- Basics – basic needs (ex: rent, groceries, gas/electricity, etc.)
- Bills – bills that aren’t absolutely necessary, but are still important (ex: credit cards, phone bill, internet, etc.)
- Bonuses – discretionary expenses or “extras” (ex: Netflix, gym memberships, eating out, etc.)
After you’ve made your columns, fill in all of your expenses (they should already be written down) listing each one in the appropriate column.
Again, it’s important to be honest with yourself. Your monthly Netflix subscription should not be in the “Basics” column just because you need to binge Grey Anatomy. What do you absolutely need and what could you truly do without?
The purpose of the three categories is for you to have a visual understanding of what is most important and takes priority when it comes to distributing your money.
If you’re having a difficult month, you’ll be able to work your way through your budget and ensure that if nothing else, your basics are paid.
Of course, the goal is to have both basics and bills paid and ideally, the bonuses as well, but as we know, things don’t always go according to plan. Life happens. You’re not responsible for things outside of your control, but you are responsible for planning for them.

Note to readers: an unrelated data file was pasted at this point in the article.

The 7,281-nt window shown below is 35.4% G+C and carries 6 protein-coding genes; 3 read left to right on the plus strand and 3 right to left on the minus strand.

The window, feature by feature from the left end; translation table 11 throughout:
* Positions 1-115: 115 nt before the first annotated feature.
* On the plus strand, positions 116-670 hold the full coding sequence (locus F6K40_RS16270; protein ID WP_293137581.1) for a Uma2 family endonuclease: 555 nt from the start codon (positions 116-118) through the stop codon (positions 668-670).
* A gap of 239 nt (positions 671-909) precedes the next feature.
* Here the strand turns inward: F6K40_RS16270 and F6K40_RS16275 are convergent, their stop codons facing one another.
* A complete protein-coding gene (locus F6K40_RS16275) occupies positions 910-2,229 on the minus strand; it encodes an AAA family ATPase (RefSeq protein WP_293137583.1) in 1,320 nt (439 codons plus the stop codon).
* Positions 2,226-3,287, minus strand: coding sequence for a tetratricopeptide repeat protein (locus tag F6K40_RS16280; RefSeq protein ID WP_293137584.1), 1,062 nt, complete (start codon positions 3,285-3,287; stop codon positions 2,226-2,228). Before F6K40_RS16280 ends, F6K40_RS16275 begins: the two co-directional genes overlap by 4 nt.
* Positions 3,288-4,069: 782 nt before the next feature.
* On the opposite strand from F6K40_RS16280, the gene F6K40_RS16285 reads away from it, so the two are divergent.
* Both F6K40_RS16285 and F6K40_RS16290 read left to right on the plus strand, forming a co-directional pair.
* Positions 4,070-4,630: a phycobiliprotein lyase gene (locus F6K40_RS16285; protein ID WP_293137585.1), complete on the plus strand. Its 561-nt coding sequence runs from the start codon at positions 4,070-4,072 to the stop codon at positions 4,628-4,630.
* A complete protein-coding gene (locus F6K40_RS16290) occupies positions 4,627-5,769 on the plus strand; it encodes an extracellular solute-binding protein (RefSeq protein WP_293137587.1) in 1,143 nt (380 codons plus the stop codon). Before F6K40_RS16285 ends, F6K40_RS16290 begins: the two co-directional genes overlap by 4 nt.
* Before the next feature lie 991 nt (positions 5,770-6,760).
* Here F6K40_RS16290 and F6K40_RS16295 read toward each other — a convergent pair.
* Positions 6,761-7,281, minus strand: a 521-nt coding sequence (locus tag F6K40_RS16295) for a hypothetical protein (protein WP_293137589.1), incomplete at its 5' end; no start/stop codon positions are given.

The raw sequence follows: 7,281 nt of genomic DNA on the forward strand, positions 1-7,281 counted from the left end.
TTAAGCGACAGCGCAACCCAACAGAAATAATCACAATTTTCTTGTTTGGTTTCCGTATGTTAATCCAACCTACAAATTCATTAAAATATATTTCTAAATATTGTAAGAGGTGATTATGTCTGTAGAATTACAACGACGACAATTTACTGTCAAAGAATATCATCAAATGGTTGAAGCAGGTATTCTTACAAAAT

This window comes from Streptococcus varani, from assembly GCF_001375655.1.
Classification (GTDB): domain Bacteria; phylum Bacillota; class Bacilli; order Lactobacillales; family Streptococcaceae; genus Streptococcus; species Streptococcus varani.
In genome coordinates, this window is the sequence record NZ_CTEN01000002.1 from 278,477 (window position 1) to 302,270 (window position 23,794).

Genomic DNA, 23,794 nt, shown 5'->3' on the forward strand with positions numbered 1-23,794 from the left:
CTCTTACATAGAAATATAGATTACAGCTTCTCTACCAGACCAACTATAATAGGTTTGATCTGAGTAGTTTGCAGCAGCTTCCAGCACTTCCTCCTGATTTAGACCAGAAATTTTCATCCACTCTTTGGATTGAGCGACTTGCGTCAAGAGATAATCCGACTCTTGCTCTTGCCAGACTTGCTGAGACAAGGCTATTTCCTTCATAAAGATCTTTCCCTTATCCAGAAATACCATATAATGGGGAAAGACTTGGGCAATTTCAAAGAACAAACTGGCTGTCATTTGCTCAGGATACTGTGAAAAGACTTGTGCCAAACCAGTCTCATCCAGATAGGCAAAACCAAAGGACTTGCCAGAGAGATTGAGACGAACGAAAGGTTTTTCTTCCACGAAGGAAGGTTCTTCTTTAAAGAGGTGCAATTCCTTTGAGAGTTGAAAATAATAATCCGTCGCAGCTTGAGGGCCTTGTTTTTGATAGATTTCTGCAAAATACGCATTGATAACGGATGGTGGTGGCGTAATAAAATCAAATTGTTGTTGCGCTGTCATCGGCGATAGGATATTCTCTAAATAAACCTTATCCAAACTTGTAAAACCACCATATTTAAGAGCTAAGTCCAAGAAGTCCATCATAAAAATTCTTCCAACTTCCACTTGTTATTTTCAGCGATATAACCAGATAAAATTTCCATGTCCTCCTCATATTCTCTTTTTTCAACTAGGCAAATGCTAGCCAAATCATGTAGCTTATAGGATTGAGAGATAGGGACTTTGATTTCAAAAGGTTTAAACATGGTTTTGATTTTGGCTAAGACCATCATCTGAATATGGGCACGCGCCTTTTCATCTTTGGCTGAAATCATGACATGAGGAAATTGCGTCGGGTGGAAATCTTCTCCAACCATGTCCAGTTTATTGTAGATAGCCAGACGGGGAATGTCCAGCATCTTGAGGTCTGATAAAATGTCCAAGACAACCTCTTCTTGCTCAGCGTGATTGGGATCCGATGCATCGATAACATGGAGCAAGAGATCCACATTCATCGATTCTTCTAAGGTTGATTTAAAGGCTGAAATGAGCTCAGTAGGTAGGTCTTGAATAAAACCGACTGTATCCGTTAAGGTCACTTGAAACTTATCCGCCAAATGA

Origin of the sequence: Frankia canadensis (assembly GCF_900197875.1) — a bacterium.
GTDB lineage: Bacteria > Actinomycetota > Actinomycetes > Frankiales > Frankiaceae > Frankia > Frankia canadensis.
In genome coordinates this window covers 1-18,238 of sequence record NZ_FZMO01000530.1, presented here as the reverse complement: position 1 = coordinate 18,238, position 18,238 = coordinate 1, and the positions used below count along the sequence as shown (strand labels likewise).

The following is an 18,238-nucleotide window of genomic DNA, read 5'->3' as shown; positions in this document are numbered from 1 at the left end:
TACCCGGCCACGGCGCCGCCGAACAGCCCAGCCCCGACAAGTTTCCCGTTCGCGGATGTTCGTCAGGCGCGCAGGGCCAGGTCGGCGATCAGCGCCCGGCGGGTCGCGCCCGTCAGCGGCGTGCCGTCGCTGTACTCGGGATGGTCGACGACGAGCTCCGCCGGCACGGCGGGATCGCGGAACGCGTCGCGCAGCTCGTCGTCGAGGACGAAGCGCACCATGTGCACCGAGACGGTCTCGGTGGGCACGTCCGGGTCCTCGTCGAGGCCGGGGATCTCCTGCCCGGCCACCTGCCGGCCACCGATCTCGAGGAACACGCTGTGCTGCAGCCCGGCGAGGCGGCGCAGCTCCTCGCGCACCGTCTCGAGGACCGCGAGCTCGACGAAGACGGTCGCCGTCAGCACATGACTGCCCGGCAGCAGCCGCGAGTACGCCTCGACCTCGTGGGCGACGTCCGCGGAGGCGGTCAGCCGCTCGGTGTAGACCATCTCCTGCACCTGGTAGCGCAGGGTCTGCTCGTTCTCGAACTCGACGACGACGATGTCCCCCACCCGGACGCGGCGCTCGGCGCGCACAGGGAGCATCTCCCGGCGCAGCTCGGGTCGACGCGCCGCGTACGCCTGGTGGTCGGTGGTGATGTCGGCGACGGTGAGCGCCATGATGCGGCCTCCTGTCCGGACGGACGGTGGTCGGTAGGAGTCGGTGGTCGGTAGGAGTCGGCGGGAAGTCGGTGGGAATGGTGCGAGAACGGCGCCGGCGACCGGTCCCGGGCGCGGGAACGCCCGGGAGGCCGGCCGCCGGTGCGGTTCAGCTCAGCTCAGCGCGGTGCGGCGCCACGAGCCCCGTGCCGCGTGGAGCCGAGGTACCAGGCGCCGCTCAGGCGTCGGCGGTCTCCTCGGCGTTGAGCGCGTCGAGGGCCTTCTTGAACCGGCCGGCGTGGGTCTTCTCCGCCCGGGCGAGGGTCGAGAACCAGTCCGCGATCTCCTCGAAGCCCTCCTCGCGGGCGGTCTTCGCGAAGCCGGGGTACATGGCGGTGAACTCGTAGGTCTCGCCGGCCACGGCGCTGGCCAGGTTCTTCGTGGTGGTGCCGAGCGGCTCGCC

[bctt tweet=”You’re not responsible for things outside of your control, but you are responsible for planning for them.” username=”bdgtsandbalance”]
Cut Back Your Expenses
When you find yourself coming up short financially, you have only two options: make more or spend less. That’s it.
The only way to improve your financial situation is to increase the amount of money you’re bringing in or decrease the amount of money going out.
Either one will free up some cash to help you get out of the current hole you’re in, but cutting back on some of your expenses is something you can start doing immediately.
[bctt tweet=”When you find yourself coming up short financially, you have only two options: make more or spend less. That’s it.” username=”bdgtsandbalance”]
Slash the Extras First
Unfortunately, when you’re looking to cut expenses, the first place you’re going to have to look is that Bonuses column.